The autosomal microsatellite genotypes of the pup samples were analyzed in the Bayesian clustering program STRUCTURE (v2.3, Pritchard et al., 2000; Hubisz et al., 2009) with genotypes of highly assigned individuals (i.e., Q-value >0.9) from reference populations: WGLR coyotes (n = 47; Wheeldon et al., 2010a); SEON coyotes (n = 98; not previously analyzed); APP wolves (n = 67; Rutledge et al., 2010) ; UPMI wolves (n = 82; Wheeldon et al., 2010a). The admixture model of STRUCTURE was run ten times at K = 4 for 106 iterations following an initial burn-in of 250,000 iterations, using default settings with FREQSCORR = 1 and ANCESTDIST = 1 (90% probability intervals). The individual admixture proportions (i.e., Q-values) of the pups were taken from the run having the highest posterior probability and lowest variance. A non-model based factorial correspondence analysis (FCA) of the genotype data was performed using GENETIX (v4.05, Belkhir et al., 2004), and two factorial components, FC-1 and FC-2, which accounted for 7.17% and 4.29% of the total inertia respectively, were plotted to visualize the clustering of the pup samples relative to the reference populations. An exclusion test using 10,000 simulated genotypes and the frequencies-based method (Paetkau et al., 1995, 2004) was conducted on the pup genotypes in GeneClass (v2, Piry et al., 2004) to determine the probability of them originating from each reference population: this test does not require the assumption inherent to STRUCTURE that the true population of origin has been sampled in the dataset.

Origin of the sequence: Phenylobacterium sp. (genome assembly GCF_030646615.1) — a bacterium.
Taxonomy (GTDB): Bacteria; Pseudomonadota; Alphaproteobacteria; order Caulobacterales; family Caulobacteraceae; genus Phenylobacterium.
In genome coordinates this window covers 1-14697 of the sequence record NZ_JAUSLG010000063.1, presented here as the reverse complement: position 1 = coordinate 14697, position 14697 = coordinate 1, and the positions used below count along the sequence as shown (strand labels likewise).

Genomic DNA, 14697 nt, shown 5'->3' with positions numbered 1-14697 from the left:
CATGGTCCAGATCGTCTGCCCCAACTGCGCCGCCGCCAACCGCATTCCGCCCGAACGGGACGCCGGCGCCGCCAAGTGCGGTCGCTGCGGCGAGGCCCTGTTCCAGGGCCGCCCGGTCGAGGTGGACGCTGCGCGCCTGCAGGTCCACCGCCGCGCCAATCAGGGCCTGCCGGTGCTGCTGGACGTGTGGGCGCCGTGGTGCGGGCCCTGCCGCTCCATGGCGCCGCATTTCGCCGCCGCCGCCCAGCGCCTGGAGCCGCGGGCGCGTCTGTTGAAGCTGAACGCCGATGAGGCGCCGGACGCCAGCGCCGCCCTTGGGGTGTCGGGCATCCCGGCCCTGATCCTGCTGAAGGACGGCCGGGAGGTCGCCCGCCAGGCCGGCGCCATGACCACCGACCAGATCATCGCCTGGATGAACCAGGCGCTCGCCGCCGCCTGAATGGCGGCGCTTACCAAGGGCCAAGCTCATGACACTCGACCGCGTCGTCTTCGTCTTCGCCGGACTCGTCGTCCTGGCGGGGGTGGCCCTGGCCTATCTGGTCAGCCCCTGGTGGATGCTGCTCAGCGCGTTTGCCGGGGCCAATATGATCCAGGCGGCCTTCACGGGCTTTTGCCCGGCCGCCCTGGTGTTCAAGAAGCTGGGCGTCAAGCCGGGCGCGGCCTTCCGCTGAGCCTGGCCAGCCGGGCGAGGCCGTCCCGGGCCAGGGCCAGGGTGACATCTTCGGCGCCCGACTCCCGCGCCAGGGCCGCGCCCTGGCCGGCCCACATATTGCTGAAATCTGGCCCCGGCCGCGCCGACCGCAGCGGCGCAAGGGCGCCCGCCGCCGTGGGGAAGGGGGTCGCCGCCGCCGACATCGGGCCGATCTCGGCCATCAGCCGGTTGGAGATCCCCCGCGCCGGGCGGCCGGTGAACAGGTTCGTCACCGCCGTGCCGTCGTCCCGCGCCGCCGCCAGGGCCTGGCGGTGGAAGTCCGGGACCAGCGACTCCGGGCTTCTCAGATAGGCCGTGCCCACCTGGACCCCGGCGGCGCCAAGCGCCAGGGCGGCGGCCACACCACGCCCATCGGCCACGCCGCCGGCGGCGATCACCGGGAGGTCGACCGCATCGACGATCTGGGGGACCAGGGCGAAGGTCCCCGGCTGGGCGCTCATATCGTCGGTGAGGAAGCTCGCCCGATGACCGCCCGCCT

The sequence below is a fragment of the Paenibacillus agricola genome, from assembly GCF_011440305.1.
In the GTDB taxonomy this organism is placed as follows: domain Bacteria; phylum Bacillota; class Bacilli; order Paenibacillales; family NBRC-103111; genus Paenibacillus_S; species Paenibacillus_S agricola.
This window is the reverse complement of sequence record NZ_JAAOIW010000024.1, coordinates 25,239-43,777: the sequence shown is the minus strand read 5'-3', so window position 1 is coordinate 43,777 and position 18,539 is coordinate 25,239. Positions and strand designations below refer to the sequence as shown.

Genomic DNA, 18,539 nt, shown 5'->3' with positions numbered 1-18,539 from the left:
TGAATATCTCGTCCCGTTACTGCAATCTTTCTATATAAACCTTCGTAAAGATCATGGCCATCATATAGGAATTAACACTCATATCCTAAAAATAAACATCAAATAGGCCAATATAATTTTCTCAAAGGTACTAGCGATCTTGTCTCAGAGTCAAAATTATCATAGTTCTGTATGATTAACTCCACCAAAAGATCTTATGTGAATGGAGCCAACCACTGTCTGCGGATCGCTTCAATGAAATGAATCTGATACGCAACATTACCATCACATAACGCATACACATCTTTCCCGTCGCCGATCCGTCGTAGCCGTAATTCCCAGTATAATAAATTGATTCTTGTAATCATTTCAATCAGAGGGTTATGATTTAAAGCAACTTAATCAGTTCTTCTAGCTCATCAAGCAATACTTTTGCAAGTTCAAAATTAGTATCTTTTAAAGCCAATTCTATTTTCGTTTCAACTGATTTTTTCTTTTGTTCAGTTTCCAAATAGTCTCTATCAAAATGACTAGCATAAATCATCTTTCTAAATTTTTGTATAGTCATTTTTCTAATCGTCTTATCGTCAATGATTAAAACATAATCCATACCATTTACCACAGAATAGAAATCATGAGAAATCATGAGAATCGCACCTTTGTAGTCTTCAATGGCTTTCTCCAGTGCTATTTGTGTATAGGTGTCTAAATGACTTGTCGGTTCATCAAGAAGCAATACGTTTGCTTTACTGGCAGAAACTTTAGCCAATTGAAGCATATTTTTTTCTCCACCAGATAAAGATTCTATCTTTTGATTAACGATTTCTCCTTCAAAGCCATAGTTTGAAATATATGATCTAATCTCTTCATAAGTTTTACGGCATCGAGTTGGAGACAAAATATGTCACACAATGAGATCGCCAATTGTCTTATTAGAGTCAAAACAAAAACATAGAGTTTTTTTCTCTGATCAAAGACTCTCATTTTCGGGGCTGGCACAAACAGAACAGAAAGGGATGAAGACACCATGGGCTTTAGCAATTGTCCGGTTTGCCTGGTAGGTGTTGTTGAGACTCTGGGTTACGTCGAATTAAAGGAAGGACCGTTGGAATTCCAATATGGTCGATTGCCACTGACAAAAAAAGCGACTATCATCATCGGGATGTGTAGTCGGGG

The WS biologist identified the first animal captured as a wolf pup based on dentition (Mech, 1970), size (especially length of legs and size of the feet and toes) and weight (Table 1). At the time of capture, tracks of what appeared to be an adult-sized woff and pups were observed at the trap site. On 20 Jul. 2010, the WS biologist observed fresh adult wolf-sized tracks returning to the capture site and tracks of the adult and pup leaving on the same path. The following day he observed three presumed wolf pups on the edge of an old beaver (Castor canadensis) flooding about 0.4 km from the capture site. A Michigan Department of Natural Resources wildlife research assistant handled the second and third pups captured by the coyote trapper. He identified both individuals as wolf pups based on dentition (Mech, 1970), size and weight (Table 1).